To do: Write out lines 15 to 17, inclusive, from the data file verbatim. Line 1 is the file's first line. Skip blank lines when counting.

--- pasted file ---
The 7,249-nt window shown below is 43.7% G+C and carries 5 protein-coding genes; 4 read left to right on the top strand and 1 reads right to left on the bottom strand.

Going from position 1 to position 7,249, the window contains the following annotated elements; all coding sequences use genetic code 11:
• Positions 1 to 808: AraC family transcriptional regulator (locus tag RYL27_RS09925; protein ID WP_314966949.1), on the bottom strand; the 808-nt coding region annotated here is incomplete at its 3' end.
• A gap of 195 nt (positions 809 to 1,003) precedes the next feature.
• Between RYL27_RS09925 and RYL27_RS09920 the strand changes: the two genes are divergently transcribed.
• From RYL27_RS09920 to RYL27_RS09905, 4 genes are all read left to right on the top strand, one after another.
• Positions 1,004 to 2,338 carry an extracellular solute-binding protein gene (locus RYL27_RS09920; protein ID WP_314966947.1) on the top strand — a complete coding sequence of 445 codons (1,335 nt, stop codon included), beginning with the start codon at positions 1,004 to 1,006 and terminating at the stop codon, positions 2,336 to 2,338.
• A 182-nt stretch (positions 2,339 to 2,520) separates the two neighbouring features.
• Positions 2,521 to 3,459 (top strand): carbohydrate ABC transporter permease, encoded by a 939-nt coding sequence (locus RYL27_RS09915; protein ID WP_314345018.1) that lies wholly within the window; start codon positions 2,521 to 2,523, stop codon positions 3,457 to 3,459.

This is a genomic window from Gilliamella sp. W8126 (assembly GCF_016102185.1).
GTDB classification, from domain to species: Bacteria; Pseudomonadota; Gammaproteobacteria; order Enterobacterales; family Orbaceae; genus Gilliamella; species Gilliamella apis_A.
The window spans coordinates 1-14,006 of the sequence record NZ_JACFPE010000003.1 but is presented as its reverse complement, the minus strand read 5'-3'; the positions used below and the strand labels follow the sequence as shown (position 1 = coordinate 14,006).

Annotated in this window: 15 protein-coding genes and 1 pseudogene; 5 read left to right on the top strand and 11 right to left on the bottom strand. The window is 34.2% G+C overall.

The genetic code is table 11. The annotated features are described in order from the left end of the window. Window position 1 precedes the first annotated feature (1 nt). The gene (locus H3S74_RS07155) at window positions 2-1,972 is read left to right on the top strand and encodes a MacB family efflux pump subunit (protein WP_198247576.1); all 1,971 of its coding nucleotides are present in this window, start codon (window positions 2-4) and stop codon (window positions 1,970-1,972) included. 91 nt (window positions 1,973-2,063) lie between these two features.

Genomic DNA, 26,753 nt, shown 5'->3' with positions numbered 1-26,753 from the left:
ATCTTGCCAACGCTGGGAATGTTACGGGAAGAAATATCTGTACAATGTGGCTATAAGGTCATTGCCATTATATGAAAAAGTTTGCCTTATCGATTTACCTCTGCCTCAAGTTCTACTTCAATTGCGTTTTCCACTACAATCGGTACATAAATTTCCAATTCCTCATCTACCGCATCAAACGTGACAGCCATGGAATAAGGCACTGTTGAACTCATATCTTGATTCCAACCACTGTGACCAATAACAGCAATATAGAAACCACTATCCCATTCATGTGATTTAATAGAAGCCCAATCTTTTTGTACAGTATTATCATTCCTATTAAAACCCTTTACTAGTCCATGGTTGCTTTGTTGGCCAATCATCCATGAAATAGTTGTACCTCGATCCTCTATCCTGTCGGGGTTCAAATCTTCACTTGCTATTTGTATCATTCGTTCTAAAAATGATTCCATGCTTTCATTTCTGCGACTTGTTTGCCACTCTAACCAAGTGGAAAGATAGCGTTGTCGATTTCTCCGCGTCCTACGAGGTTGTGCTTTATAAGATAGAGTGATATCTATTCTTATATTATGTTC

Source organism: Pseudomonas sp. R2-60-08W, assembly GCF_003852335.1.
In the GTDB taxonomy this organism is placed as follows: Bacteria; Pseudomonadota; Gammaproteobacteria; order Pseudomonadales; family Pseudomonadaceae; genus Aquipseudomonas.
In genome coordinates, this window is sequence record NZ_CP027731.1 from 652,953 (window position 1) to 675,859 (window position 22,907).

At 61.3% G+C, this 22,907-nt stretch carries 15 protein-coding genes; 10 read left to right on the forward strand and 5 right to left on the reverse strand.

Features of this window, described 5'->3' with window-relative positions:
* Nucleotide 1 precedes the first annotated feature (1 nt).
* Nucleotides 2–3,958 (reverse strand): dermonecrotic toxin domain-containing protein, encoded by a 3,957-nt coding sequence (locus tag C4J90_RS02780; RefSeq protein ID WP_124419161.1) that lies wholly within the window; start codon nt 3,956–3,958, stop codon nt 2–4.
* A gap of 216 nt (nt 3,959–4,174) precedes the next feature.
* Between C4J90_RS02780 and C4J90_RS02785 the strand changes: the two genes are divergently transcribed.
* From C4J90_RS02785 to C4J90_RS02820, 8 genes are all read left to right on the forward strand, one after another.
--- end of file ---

Genomic DNA, 26,753 nt, shown 5'->3' with positions numbered 1-26,753 from the left:
ATCTTGCCAACGCTGGGAATGTTACGGGAAGAAATATCTGTACAATGTGGCTATAAGGTCATTGCCATTATATGAAAAAGTTTGCCTTATCGATTTACCTCTGCCTCAAGTTCTACTTCAATTGCGTTTTCCACTACAATCGGTACATAAATTTCCAATTCCTCATCTACCGCATCAAACGTGACAGCCATGGAATAAGGCACTGTTGAACTCATATCTTGATTCCAACCACTGTGACCAATAACAGCAATATAGAAACCACTATCCCATTCATGTGATTTAATAGAAGCCCAATCTTTTTGTACAGTATTATCATTCCTATTAAAACCCTTTACTAGTCCATGGTTGCTTTGTTGGCCAATCATCCATGAAATAGTTGTACCTCGATCCTCTATCCTGTCGGGGTTCAAATCTTCACTTGCTATTTGTATCATTCGTTCTAAAAATGATTCCATGCTTTCATTTCTGCGACTTGTTTGCCACTCTAACCAAGTGGAAAGATAGCGTTGTCGATTTCTCCGCGTCCTACGAGGTTGTGCTTTATAAGATAGAGTGATATCTATTCTTATATTATGTTC

Source organism: Pseudomonas sp. R2-60-08W, assembly GCF_003852335.1.